Elbow Problems in Athletes

By Bruce Steinberg, MD

Image of person holding their elbow

Elbow Pain

Elbow Problems in Athletes

By Bruce Steinberg, M.D.

Elbow injuries are a very common part of athletic injuries. In fact, there are many sports that have colloquial names for the commonly associated injuries that happened in those particular sports. Most people have heard of tennis elbow which refers to pain along the lateral aspect of the elbow with a backhand maneuver. The lateral side of the elbow is the point farthest away from the body with the arm held at the side (tennis elbow will be discussed in more detail later).

Baseball and Golf Elbow Injuries

Baseball elbow occurs secondary to stresses placed across the elbow during pitching which cause a traction injury along the medial (the side of the elbow closest to the body when held at the side) aspect of the elbow. This injury can lead to instability of the elbow, leading to a surgical reconstruction. Many are aware of Tommy John, a former pitcher for the Los Angeles Dodgers, who underwent a medial collateral ligament reconstruction for elbow instability for this particular type of problem. Golfer’s elbow is considered to be pain on both the medial and lateral aspects of the elbow with medial problems occurring on the downswing, with the trailing arm and lateral elbow pain occurring at impact with the leading arm. Weight lifting is known for pain along the medial aspect of the elbow, as well as irritation of the ulnar nerve (funny bone nerve) which gives a sensation of numbness and tingling of the small and ring fingers. As this short list shows, the elbow is commonly injured. There are many more sports such as gymnastics, rock climbing, water skiing, volleyball, basketball, and bowling which are prone to particular types of injuries to the elbow.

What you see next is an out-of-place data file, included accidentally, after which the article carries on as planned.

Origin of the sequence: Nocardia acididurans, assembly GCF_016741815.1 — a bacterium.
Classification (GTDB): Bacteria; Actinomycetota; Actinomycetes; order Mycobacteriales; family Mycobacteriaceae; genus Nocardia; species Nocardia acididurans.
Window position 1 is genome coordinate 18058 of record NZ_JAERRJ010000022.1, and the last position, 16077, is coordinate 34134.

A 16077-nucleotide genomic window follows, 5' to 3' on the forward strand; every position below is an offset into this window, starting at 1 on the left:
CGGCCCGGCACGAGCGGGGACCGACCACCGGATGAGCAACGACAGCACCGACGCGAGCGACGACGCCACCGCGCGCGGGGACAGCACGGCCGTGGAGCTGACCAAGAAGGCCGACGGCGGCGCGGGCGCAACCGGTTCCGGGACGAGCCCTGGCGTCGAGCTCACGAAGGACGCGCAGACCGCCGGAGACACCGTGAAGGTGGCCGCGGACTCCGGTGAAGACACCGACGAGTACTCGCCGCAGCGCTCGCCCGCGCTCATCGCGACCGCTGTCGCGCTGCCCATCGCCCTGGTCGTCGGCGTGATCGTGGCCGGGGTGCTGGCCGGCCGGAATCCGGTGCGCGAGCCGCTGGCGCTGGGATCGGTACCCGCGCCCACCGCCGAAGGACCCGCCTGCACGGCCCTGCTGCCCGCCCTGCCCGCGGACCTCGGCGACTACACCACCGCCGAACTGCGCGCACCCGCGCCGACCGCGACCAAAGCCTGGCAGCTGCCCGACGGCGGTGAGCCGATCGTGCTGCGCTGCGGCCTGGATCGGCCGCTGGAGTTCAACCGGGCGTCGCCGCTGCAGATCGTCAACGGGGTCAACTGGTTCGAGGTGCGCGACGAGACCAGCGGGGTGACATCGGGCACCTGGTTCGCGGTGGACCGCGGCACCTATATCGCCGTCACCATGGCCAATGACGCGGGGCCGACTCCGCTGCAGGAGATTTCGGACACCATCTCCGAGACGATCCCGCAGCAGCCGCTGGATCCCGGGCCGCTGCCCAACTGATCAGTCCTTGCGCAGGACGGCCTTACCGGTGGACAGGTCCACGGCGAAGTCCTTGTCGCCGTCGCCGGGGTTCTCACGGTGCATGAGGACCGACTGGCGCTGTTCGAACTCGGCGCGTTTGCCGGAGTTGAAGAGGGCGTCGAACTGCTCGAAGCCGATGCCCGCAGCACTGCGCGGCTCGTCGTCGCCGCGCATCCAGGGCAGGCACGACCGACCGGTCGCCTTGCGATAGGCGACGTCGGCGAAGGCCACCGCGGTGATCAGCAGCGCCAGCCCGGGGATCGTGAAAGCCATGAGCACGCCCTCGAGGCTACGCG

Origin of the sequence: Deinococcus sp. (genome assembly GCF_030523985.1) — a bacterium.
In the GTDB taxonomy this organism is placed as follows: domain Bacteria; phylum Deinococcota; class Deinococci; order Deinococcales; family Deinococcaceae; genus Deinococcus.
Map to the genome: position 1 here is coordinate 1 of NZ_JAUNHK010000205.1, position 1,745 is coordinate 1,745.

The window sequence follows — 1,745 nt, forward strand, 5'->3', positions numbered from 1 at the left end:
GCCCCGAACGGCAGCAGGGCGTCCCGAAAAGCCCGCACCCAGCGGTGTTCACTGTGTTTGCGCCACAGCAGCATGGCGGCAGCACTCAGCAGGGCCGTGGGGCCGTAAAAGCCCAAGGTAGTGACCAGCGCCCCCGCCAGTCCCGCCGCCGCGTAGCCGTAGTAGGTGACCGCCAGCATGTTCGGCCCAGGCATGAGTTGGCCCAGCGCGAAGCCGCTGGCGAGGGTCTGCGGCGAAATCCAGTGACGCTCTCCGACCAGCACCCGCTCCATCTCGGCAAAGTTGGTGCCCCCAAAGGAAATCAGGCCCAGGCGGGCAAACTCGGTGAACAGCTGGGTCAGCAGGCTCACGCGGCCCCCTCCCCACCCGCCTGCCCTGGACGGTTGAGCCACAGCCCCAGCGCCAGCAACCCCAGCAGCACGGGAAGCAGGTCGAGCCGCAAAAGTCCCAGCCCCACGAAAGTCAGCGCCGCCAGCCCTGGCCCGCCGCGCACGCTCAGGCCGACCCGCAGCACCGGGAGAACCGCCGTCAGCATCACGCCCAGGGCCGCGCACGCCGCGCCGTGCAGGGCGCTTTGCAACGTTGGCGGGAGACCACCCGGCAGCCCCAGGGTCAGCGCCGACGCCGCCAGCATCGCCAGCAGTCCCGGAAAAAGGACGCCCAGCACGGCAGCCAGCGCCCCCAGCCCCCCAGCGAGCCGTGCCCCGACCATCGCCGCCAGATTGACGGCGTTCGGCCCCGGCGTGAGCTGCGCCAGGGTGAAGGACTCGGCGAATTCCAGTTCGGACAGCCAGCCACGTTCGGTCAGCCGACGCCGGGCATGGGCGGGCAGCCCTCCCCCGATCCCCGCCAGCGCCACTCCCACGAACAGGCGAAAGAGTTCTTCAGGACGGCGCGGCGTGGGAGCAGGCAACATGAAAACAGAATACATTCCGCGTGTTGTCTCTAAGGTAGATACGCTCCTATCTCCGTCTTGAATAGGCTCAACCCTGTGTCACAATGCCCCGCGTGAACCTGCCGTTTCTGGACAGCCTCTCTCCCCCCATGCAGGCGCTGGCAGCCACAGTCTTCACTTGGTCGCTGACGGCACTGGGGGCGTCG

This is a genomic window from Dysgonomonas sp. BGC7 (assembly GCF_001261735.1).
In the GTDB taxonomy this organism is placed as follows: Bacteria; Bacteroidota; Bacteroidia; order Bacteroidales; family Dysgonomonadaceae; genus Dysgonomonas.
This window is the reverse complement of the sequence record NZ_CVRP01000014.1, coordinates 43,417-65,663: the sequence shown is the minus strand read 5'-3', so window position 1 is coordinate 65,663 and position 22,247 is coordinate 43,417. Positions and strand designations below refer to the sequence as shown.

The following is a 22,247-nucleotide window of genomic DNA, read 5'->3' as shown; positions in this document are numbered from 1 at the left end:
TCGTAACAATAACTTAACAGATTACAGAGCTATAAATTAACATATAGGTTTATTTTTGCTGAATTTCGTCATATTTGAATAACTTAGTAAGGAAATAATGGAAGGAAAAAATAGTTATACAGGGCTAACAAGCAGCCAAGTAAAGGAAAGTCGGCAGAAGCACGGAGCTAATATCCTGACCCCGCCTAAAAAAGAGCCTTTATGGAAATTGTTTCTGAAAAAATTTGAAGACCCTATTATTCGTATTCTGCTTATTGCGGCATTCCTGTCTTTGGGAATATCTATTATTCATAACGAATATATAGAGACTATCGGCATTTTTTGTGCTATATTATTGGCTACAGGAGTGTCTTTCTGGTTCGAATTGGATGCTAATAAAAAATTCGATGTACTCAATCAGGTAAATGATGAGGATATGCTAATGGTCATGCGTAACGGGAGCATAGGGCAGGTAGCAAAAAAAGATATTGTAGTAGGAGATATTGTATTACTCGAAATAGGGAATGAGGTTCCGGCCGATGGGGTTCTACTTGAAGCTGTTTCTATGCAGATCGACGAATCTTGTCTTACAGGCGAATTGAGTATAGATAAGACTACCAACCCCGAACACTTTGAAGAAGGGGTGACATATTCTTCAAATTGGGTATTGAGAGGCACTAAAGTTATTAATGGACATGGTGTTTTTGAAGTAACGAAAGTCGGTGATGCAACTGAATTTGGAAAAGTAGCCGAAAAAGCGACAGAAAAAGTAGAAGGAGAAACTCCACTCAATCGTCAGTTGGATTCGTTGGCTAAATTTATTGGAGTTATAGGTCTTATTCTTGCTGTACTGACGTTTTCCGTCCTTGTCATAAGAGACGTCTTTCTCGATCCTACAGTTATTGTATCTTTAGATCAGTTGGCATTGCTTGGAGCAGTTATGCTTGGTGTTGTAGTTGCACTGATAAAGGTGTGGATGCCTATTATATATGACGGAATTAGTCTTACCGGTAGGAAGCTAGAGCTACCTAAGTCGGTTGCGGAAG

The Elbow Joint

Anatomy of Normal Human Arm Bone

Anatomy of the Elbow Joint

 

The elbow is a well-fitted hinged joint which allows for a very small amount of excessive motion or toggle. The bony complex of the elbow allows for two complex motions including elbow flexion and extension as well as pronation and supination. Pronation of the right forearm is the motion used for loosening a screw with a screwdriver, whereas supination is the motion used for tightening a screw with a screwdriver.
A fully functioning elbow is extremely important to facilitate the use of the hand. The complex wide motions of the elbow allow the hand to be placed in space for grasp, pinch, and pushing activities. Injuries of the elbow involve muscles, ligaments, tendons, capsules, bones, and
articular surfaces as well as nerves. In order to diagnose elbow injuries, clinical examination is performed as well as obtaining X-rays and obtaining a magnetic resonance imaging (MRI) study. MRI has allowed for better visualization of the soft tissues about the elbow joint and has improved our ability to diagnose overuse problems such as tennis elbow (lateral epicondylitis). In addition to MRI, minimally invasive surgical procedures have also improved our ability to both treat and diagnose elbow problems.

Tennis Elbow

The most common elbow injury that will occur in the nonprofessional athlete is lateral epicondylitis, as previously pointed out, also known as “tennis elbow.” Pain along the lateral side of the elbow occurs between seven and twenty times more commonly than pain along the medial